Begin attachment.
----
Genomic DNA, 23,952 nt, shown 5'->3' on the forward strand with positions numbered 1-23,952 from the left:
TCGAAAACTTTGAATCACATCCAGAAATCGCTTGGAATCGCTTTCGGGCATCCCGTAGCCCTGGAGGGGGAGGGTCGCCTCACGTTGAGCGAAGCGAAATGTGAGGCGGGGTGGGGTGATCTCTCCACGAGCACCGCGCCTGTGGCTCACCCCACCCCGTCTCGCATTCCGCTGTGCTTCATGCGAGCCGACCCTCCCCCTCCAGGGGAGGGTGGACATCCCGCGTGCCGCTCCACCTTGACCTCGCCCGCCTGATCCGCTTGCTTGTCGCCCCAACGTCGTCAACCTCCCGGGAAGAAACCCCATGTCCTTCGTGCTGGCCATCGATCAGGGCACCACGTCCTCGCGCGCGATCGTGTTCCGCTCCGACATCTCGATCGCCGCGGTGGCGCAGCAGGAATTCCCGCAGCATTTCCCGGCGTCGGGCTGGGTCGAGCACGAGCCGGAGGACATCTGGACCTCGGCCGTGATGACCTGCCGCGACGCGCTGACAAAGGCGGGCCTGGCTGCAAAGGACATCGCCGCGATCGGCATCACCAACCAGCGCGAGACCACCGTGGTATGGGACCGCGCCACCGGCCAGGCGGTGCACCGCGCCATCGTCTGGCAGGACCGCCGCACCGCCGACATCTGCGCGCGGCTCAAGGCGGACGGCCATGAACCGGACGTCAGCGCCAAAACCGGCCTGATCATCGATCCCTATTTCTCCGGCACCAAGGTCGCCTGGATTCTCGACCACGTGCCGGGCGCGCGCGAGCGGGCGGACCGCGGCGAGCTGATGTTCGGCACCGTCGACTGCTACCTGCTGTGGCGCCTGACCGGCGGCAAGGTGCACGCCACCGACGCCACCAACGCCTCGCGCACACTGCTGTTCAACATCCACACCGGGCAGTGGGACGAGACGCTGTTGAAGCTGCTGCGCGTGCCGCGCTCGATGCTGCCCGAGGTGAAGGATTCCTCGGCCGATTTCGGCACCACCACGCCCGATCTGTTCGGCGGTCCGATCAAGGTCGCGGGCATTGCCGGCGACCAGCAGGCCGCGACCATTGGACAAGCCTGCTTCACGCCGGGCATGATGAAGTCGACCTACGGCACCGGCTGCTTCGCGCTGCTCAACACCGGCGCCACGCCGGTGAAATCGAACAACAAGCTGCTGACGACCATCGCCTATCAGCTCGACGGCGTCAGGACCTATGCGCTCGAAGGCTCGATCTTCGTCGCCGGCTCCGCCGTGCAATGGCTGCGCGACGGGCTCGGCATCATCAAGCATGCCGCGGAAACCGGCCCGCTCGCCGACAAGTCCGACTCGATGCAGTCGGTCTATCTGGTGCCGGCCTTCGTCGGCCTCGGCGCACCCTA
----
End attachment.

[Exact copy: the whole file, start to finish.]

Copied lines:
Genomic DNA, 23,952 nt, shown 5'->3' on the forward strand with positions numbered 1-23,952 from the left:
TCGAAAACTTTGAATCACATCCAGAAATCGCTTGGAATCGCTTTCGGGCATCCCGTAGCCCTGGAGGGGGAGGGTCGCCTCACGTTGAGCGAAGCGAAATGTGAGGCGGGGTGGGGTGATCTCTCCACGAGCACCGCGCCTGTGGCTCACCCCACCCCGTCTCGCATTCCGCTGTGCTTCATGCGAGCCGACCCTCCCCCTCCAGGGGAGGGTGGACATCCCGCGTGCCGCTCCACCTTGACCTCGCCCGCCTGATCCGCTTGCTTGTCGCCCCAACGTCGTCAACCTCCCGGGAAGAAACCCCATGTCCTTCGTGCTGGCCATCGATCAGGGCACCACGTCCTCGCGCGCGATCGTGTTCCGCTCCGACATCTCGATCGCCGCGGTGGCGCAGCAGGAATTCCCGCAGCATTTCCCGGCGTCGGGCTGGGTCGAGCACGAGCCGGAGGACATCTGGACCTCGGCCGTGATGACCTGCCGCGACGCGCTGACAAAGGCGGGCCTGGCTGCAAAGGACATCGCCGCGATCGGCATCACCAACCAGCGCGAGACCACCGTGGTATGGGACCGCGCCACCGGCCAGGCGGTGCACCGCGCCATCGTCTGGCAGGACCGCCGCACCGCCGACATCTGCGCGCGGCTCAAGGCGGACGGCCATGAACCGGACGTCAGCGCCAAAACCGGCCTGATCATCGATCCCTATTTCTCCGGCACCAAGGTCGCCTGGATTCTCGACCACGTGCCGGGCGCGCGCGAGCGGGCGGACCGCGGCGAGCTGATGTTCGGCACCGTCGACTGCTACCTGCTGTGGCGCCTGACCGGCGGCAAGGTGCACGCCACCGACGCCACCAACGCCTCGCGCACACTGCTGTTCAACATCCACACCGGGCAGTGGGACGAGACGCTGTTGAAGCTGCTGCGCGTGCCGCGCTCGATGCTGCCCGAGGTGAAGGATTCCTCGGCCGATTTCGGCACCACCACGCCCGATCTGTTCGGCGGTCCGATCAAGGTCGCGGGCATTGCCGGCGACCAGCAGGCCGCGACCATTGGACAAGCCTGCTTCACGCCGGGCATGATGAAGTCGACCTACGGCACCGGCTGCTTCGCGCTGCTCAACACCGGCGCCACGCCGGTGAAATCGAACAACAAGCTGCTGACGACCATCGCCTATCAGCTCGACGGCGTCAGGACCTATGCGCTCGAAGGCTCGATCTTCGTCGCCGGCTCCGCCGTGCAATGGCTGCGCGACGGGCTCGGCATCATCAAGCATGCCGCGGAAACCGGCCCGCTCGCCGACAAGTCCGACTCGATGCAGTCGGTCTATCTGGTGCCGGCCTTCGTCGGCCTCGGCGCACCCTA